We’re down to almost two weeks remaining before the secular version of Judgment Day.
PolitickerNJ has taken a moment to isolate just some (with more to come) of the contests on Nov. 4th and their implications for the primary players of state – and national – politics.
As this cycle intensifies, PolitickerNJ reporters will continue to be in all theaters of political combat to bring you all the latest developments…
National Governor’s Races
Gov. Chris Christie versus the GOP Primary field
Having led the Republican Governors Association’s (RGA) to a $90 million cash haul, the governor has chosen governor’s contests to make a statement ahead of the announcement of his 2016 presidential candidacy.
This is razor-thin right now.
There are currently 29 Republican governors and 21 Democrats.
If Republicans can net one (which is the prediction at this moment of Larry Sabato’s Crystal Ball), that’s a clear win for Christie.
If the GOP loses a governor’s mansion on his watch without picking one up to offset it, his adversaries will have a case to make against him.
U.S. Sen. Cory Booker (D-NJ) v. Republican challenger Jeff Bell
It’s really more like Bell versus (Steve) Lonegan. If Bell – who lacked the resources and name ID of his 2013 Republican counterpart – does better than 11 points, that’s an embarrassment of sorts for the incumbent U.S. Senator. He should be able to blow away the likeable but financially hapless Bell. Look for a major GOTV effort in the closing days of this campaign by Booker to ensure a comfortable double digit victory.
Bob Menendez v. Bob Corker (the ranking Republican on the Senate Foreign Relations Committee)
Senate Democrats face the possibility of losing their majority, which means they’ll hit the eject button on the New Jersey senior senator’s chairmanship of the Senate Foreign Relations Committee. Menendez is out in Colorado today trying to boost the flagging fortunes of incumbent U.S. Sen. Mark Udall (D-CO) as Dems (currently in charge 53-45) try to preserve a majority against the odds. Hudson County sources are already in spin mode (it doesn’t matter if the boss loses the chairmanship, he’ll be the committee’s ranking Democrat; serving in the hot seat with an unpopular President Barack Obama lame-ducking his way to the finish line is problematic anyway, etc.). In any event, in a sense, Booker’s not the only New Jersey senator on the ballot come Nov. 4th.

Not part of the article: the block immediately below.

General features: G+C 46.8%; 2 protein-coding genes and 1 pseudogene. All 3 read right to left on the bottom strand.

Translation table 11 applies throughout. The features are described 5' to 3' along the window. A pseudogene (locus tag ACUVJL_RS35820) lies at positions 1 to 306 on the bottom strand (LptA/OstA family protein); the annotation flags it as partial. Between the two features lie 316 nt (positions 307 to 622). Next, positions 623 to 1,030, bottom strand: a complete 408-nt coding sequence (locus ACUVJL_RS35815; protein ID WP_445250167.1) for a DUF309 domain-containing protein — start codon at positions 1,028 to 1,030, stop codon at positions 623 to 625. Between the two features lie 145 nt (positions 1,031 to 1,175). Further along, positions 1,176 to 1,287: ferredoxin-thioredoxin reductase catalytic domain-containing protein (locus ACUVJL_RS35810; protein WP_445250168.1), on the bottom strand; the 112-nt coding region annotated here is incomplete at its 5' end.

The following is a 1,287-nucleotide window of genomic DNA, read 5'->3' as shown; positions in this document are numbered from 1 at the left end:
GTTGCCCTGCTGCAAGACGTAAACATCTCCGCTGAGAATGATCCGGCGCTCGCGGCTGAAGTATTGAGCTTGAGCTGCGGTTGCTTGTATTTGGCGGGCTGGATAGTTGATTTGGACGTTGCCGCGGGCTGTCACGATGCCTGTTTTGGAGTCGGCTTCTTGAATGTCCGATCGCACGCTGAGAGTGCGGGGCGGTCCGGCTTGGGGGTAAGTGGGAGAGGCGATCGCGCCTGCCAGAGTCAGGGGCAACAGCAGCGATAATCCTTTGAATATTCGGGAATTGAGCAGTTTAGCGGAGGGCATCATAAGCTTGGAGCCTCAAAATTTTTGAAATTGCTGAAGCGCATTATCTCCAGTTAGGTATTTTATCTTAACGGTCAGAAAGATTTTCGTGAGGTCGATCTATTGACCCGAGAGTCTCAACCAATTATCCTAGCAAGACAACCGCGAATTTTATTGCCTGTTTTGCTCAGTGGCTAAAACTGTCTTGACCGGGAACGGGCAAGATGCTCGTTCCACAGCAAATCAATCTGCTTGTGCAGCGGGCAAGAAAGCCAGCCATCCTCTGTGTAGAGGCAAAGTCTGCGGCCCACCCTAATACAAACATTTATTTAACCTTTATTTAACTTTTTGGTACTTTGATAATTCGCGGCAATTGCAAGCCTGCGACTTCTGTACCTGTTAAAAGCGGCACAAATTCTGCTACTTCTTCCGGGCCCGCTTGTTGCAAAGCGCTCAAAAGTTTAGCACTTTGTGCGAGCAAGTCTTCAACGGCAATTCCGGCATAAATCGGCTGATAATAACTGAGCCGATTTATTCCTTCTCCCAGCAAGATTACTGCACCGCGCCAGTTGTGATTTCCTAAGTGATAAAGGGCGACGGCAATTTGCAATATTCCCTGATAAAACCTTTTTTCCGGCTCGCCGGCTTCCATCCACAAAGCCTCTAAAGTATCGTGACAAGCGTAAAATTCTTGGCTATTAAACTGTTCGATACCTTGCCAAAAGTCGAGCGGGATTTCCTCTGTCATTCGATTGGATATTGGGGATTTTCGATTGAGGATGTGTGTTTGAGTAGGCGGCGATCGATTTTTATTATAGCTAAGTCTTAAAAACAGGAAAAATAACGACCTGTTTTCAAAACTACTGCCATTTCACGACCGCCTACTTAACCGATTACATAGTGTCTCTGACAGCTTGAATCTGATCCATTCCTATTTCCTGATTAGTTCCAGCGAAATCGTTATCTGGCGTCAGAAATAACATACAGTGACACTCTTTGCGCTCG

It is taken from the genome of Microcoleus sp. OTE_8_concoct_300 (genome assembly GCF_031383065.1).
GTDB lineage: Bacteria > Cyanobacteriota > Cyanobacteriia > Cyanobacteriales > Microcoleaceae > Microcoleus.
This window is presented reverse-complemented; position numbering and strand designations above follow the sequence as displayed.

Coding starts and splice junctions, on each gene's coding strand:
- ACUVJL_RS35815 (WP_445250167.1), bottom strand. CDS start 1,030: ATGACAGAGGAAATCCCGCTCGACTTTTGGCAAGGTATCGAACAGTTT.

U.S. Rep. Scott Garrett (R-5) versus Democratic challenger Roy Cho
PolitickerNJ reporter Chase Brush will have a more extensive piece detailing the transfer of statewide political interest from CD3 to CD5, as Bergen-based Democratic challenger Cho continues to expose the weaknesses of Sussex County’s Garrett. Despite his strong efforts, Cho still faces a very tough challenge. Garrett has $3 million plus in the bank, compared to the Democrat’s $300,666. The district’s changed post 2011 redistricting – the addition of Hackensack makes it more competitive for a Democrat, and Cho has gained traction by highlighting Garrett’s initial resistance to federal Hurricane Sandy relief funds. But Garrett’s still the incumbent in a year in which the GOP in general appears to have the upper-hand.
U.S. Rep. Frank LoBiondo (R-2) versus Democrat Bill Hughes, Jr.
This is about the future in a conservative district shaded slightly D on paper if you’re just looking at the registered voters (114,700 Democrats to 108,700 Republicans). If incumbent LoBiondo ($1.5 million cash-on-hand) flattens challenger Hughes ($133,000 COH) on Election Day (and a Monmouth University poll this week anticipates precisely that outcome), the real winner will be the ever coy state Sen. Jeff Van Drew (D-1). Van Drew’s played footsy with that congressional seat for years. Short of Hughes getting within striking distance of LoBo on Nov. 4th, Van Drew’s the favorite to succeed the sitting Republican congressman based on name ID and a very strong record of electoral success.
Republican Tom MacArthur versus Democrat Aimee Belgard, for a seat being vacated by retiring U.S. Rep. Jon Runyan (R-3)